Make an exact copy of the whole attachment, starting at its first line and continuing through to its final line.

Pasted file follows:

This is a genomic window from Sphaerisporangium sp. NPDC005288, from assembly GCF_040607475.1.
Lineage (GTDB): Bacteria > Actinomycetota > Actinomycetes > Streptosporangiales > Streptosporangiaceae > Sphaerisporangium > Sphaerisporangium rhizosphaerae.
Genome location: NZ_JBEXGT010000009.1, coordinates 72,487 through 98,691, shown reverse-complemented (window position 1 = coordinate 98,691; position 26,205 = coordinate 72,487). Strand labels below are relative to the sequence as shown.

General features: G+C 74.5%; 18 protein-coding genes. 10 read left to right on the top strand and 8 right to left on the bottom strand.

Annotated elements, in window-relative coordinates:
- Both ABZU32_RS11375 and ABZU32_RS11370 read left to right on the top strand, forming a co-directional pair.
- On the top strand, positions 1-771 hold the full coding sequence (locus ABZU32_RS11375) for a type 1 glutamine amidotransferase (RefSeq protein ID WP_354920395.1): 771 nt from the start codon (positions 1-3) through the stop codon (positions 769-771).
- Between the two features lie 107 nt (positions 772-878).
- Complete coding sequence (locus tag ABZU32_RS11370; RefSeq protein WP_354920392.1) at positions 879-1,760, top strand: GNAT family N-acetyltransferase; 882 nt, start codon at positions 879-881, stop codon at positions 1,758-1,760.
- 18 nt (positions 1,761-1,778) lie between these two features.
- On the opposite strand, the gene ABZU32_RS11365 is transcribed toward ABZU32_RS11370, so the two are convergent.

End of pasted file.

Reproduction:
This is a genomic window from Sphaerisporangium sp. NPDC005288, from assembly GCF_040607475.1.
Lineage (GTDB): Bacteria > Actinomycetota > Actinomycetes > Streptosporangiales > Streptosporangiaceae > Sphaerisporangium > Sphaerisporangium rhizosphaerae.
Genome location: NZ_JBEXGT010000009.1, coordinates 72,487 through 98,691, shown reverse-complemented (window position 1 = coordinate 98,691; position 26,205 = coordinate 72,487). Strand labels below are relative to the sequence as shown.

General features: G+C 74.5%; 18 protein-coding genes. 10 read left to right on the top strand and 8 right to left on the bottom strand.

Annotated elements, in window-relative coordinates:
- Both ABZU32_RS11375 and ABZU32_RS11370 read left to right on the top strand, forming a co-directional pair.
- On the top strand, positions 1-771 hold the full coding sequence (locus ABZU32_RS11375) for a type 1 glutamine amidotransferase (RefSeq protein ID WP_354920395.1): 771 nt from the start codon (positions 1-3) through the stop codon (positions 769-771).
- Between the two features lie 107 nt (positions 772-878).
- Complete coding sequence (locus tag ABZU32_RS11370; RefSeq protein WP_354920392.1) at positions 879-1,760, top strand: GNAT family N-acetyltransferase; 882 nt, start codon at positions 879-881, stop codon at positions 1,758-1,760.
- 18 nt (positions 1,761-1,778) lie between these two features.
- On the opposite strand, the gene ABZU32_RS11365 is transcribed toward ABZU32_RS11370, so the two are convergent.